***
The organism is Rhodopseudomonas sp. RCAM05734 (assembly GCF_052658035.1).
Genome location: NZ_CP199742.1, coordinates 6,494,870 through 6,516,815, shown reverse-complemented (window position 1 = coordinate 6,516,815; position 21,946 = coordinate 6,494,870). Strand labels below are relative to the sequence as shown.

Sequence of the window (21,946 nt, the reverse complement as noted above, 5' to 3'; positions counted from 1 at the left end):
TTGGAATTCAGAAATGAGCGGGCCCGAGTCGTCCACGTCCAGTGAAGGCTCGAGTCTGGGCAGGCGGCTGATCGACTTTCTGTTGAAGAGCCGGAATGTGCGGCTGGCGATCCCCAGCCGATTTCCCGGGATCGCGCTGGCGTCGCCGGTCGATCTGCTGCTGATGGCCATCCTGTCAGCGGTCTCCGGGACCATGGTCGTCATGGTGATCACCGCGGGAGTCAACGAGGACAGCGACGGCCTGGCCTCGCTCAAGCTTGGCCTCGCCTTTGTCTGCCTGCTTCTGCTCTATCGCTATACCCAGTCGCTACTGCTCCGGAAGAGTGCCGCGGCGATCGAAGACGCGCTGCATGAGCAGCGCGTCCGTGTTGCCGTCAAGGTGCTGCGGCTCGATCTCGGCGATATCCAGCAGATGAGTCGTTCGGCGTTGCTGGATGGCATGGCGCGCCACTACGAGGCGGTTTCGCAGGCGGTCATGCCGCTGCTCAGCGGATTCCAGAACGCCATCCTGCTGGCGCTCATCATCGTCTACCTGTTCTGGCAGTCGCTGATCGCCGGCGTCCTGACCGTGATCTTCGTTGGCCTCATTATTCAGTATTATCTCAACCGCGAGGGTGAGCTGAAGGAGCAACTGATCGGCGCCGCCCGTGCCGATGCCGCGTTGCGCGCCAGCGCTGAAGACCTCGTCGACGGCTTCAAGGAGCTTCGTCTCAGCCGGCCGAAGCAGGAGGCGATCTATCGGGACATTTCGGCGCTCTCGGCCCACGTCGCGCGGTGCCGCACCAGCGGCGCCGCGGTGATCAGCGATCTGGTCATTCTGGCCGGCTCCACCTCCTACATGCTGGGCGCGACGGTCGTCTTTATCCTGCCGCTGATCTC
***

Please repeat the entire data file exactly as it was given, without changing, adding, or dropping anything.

The organism is Rhodopseudomonas sp. RCAM05734 (assembly GCF_052658035.1).
Genome location: NZ_CP199742.1, coordinates 6,494,870 through 6,516,815, shown reverse-complemented (window position 1 = coordinate 6,516,815; position 21,946 = coordinate 6,494,870). Strand labels below are relative to the sequence as shown.

Sequence of the window (21,946 nt, the reverse complement as noted above, 5' to 3'; positions counted from 1 at the left end):
TTGGAATTCAGAAATGAGCGGGCCCGAGTCGTCCACGTCCAGTGAAGGCTCGAGTCTGGGCAGGCGGCTGATCGACTTTCTGTTGAAGAGCCGGAATGTGCGGCTGGCGATCCCCAGCCGATTTCCCGGGATCGCGCTGGCGTCGCCGGTCGATCTGCTGCTGATGGCCATCCTGTCAGCGGTCTCCGGGACCATGGTCGTCATGGTGATCACCGCGGGAGTCAACGAGGACAGCGACGGCCTGGCCTCGCTCAAGCTTGGCCTCGCCTTTGTCTGCCTGCTTCTGCTCTATCGCTATACCCAGTCGCTACTGCTCCGGAAGAGTGCCGCGGCGATCGAAGACGCGCTGCATGAGCAGCGCGTCCGTGTTGCCGTCAAGGTGCTGCGGCTCGATCTCGGCGATATCCAGCAGATGAGTCGTTCGGCGTTGCTGGATGGCATGGCGCGCCACTACGAGGCGGTTTCGCAGGCGGTCATGCCGCTGCTCAGCGGATTCCAGAACGCCATCCTGCTGGCGCTCATCATCGTCTACCTGTTCTGGCAGTCGCTGATCGCCGGCGTCCTGACCGTGATCTTCGTTGGCCTCATTATTCAGTATTATCTCAACCGCGAGGGTGAGCTGAAGGAGCAACTGATCGGCGCCGCCCGTGCCGATGCCGCGTTGCGCGCCAGCGCTGAAGACCTCGTCGACGGCTTCAAGGAGCTTCGTCTCAGCCGGCCGAAGCAGGAGGCGATCTATCGGGACATTTCGGCGCTCTCGGCCCACGTCGCGCGGTGCCGCACCAGCGGCGCCGCGGTGATCAGCGATCTGGTCATTCTGGCCGGCTCCACCTCCTACATGCTGGGCGCGACGGTCGTCTTTATCCTGCCGCTGATCTC